Preah Vihear Temple, World Cultural Heritage (Declared by UNESCO on 7 July 2008)

Location: east of the midsection of the mountain range of Dangrèk and on the edge of a giant cliff, 625 meters above sea level, in the northern part of the Preah Vihear Province, Kingdom of Cambodia

Access: Enter and leave the temple by the south entrance.

Size: 400 meters by 800 meters

Date: the 9th century to the 12th century

Kings: Yasovarman I, Suryavarman I, Jayavarman VI and Suryavarman II

Religion: Hindu (dedicated to Siva)

Art Style: Banteay Srei and others

History of Preah Vihear Temple

In the late 9th century, Khmer King Yasovarman I (AD 889-910) originally began work on the construction of a sacred temple on the mountain range of Dangrèk known as Sekharesvara, meaning “Power of the Mountain”, dedicated to Siva.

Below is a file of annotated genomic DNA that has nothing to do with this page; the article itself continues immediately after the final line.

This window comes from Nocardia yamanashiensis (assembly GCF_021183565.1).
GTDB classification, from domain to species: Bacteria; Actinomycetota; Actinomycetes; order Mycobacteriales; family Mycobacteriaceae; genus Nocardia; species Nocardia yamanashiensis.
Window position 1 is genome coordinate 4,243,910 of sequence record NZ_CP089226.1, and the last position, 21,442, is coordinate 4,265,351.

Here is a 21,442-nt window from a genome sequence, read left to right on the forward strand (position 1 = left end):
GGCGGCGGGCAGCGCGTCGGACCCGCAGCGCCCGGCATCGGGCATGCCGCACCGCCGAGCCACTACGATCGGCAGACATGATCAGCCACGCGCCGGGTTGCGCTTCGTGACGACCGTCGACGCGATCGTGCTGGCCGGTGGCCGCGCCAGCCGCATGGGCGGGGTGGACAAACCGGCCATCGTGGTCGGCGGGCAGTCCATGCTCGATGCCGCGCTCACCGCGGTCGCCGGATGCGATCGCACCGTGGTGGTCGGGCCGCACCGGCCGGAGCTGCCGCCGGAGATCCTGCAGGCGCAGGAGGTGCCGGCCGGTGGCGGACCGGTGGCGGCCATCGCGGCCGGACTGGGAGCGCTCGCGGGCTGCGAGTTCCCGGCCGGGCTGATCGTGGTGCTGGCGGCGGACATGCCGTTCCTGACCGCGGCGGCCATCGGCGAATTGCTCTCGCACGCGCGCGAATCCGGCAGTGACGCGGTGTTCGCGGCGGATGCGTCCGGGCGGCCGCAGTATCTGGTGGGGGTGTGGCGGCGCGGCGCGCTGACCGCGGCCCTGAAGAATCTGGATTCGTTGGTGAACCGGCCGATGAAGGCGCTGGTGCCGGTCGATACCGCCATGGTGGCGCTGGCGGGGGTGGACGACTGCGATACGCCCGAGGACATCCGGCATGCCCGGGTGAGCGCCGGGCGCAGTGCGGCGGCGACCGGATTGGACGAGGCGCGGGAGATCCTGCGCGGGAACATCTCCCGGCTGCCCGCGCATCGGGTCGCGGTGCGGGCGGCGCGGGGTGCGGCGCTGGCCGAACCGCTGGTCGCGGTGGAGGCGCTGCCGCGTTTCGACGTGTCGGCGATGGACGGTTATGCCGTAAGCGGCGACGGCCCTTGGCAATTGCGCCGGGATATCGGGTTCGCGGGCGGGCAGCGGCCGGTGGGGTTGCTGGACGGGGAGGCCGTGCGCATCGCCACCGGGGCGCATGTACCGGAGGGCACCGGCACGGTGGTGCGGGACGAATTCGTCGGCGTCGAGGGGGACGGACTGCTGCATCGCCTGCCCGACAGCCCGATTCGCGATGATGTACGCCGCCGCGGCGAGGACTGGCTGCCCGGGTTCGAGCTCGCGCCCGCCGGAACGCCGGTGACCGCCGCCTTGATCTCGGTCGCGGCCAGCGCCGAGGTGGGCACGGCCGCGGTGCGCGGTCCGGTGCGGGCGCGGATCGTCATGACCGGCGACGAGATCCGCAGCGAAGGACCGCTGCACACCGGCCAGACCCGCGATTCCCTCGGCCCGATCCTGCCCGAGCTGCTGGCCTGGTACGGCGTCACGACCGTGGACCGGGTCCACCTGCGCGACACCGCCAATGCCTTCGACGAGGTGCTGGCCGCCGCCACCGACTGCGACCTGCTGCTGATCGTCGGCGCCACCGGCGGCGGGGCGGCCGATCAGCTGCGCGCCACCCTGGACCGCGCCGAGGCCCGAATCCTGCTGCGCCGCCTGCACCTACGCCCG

Spiritual development, increased political power and economic growth were factors that inspired the Khmer kings to the architectural imagination. It took 148 years more to construct the whole temple during the reigns of subsequent kings, such as King Suryavarman I (AD 1002-1050), King Jayavarman VI (AD 1080-1107), and King Suryavarman II (AD 1113-1150) in the various art styles, looking like a homogeneous Hindu universe, or a magical home of gods.

The Sacred Site of Preah Vihear Temple was declared “World Cultural Heritage” on 7 July 2008, according to cultural criteria defined by UNESCO. The protected site is exceptional for the quality of its ornamental architecture, which is adapted to the natural environment and the religious function of the temple. It is now a main tourist attraction in Cambodia.

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